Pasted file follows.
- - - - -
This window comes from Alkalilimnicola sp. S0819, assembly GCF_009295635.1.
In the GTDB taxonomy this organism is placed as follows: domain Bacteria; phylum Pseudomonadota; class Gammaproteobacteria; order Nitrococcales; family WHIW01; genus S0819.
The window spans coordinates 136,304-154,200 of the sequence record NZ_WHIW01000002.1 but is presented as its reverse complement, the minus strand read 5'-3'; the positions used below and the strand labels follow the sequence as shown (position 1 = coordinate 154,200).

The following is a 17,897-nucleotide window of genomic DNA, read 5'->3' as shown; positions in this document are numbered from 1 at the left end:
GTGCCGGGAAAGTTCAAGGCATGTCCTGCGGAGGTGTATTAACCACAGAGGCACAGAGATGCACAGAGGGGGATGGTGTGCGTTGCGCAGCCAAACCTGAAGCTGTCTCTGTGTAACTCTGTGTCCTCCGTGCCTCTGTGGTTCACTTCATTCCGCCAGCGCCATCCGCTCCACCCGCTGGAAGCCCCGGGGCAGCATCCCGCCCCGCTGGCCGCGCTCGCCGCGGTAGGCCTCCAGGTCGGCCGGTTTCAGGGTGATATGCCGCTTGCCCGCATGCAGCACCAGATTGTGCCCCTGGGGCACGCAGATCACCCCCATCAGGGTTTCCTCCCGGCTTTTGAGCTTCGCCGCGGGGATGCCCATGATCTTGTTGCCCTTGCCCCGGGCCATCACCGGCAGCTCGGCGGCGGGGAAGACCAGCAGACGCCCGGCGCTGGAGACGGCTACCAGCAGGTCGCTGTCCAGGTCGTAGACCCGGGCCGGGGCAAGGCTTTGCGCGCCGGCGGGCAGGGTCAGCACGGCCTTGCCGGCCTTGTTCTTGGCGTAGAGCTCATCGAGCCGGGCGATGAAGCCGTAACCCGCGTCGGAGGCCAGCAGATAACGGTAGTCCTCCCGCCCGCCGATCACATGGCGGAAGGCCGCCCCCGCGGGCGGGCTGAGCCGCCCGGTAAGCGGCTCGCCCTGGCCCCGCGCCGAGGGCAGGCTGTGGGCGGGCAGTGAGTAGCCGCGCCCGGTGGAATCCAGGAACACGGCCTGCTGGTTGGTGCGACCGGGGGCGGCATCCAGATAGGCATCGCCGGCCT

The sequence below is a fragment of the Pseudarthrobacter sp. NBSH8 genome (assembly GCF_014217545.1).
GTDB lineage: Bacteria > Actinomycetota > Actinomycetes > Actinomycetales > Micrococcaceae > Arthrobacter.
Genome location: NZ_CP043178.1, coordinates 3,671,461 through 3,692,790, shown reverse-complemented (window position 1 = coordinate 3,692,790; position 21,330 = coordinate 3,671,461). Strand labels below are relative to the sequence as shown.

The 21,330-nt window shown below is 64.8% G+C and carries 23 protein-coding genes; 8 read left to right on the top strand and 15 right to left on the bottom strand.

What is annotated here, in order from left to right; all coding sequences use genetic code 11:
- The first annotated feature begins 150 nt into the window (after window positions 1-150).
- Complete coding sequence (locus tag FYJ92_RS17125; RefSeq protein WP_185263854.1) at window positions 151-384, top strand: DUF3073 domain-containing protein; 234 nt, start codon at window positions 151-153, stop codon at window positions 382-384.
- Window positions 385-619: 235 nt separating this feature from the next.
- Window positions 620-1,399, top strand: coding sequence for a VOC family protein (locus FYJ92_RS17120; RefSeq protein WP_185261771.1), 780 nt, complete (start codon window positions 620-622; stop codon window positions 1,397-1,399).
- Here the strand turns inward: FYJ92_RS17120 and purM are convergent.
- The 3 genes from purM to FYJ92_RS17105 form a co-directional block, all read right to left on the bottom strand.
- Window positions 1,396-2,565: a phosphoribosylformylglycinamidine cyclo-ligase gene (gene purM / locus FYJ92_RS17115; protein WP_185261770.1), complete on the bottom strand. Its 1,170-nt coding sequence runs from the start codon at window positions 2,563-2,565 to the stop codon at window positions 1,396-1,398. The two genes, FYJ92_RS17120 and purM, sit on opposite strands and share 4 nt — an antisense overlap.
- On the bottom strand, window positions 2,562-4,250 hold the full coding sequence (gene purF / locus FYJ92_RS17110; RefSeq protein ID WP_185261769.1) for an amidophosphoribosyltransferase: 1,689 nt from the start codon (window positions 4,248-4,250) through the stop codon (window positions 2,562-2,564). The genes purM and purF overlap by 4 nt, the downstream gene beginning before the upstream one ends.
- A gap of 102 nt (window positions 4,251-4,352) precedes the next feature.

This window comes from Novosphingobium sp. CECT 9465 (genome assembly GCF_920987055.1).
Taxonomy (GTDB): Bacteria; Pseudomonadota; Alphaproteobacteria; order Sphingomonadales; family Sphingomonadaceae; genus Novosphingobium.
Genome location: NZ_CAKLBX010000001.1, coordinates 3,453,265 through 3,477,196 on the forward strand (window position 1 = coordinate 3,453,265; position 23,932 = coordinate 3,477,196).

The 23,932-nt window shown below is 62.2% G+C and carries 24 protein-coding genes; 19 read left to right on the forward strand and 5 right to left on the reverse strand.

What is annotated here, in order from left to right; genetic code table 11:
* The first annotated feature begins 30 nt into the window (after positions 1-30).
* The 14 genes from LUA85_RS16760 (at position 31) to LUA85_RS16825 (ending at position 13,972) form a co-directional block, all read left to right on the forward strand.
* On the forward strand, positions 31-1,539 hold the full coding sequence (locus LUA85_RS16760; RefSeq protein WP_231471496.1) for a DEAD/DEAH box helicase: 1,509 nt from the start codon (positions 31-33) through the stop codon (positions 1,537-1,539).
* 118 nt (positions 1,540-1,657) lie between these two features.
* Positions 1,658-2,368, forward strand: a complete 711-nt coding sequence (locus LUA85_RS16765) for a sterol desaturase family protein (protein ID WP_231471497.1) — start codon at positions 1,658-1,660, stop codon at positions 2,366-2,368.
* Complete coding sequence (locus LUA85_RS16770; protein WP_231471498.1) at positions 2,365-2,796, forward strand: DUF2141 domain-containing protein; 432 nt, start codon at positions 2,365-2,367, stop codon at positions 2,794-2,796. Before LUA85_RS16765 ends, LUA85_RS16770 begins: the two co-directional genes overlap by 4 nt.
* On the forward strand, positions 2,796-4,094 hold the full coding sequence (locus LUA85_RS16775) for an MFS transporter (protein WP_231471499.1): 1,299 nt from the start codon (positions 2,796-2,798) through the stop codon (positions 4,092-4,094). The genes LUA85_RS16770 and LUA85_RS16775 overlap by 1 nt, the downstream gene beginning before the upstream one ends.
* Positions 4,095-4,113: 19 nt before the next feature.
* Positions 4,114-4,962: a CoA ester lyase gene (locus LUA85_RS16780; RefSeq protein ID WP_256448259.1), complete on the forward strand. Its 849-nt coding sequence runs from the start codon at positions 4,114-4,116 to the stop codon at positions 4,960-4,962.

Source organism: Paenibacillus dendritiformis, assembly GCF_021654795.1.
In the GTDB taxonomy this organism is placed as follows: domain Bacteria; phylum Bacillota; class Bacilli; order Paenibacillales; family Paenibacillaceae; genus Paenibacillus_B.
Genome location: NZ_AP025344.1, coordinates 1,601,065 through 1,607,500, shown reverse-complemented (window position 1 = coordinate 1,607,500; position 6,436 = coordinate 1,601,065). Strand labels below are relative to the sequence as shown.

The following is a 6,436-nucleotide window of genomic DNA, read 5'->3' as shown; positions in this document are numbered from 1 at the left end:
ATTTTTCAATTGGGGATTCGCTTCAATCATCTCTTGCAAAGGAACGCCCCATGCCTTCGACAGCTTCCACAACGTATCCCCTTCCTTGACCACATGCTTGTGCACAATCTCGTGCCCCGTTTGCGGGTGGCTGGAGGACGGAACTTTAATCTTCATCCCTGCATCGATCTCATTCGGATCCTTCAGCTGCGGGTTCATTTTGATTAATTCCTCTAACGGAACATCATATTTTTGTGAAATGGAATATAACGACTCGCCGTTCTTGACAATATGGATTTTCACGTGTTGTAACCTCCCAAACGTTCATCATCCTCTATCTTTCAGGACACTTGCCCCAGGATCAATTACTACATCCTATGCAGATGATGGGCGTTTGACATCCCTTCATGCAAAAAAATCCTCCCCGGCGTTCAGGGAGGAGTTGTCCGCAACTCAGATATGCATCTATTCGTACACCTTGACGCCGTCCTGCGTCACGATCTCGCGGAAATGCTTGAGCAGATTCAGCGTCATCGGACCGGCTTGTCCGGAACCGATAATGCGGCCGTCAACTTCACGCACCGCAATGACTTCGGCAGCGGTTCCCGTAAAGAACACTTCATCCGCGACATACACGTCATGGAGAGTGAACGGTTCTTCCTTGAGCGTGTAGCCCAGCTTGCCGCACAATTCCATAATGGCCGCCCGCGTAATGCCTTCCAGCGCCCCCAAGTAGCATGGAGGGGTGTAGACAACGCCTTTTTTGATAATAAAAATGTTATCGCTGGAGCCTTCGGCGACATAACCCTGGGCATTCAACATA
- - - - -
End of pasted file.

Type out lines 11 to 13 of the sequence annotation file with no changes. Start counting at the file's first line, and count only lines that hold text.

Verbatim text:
- The first annotated feature begins 150 nt into the window (after window positions 1-150).
- Complete coding sequence (locus tag FYJ92_RS17125; RefSeq protein WP_185263854.1) at window positions 151-384, top strand: DUF3073 domain-containing protein; 234 nt, start codon at window positions 151-153, stop codon at window positions 382-384.
- Window positions 385-619: 235 nt separating this feature from the next.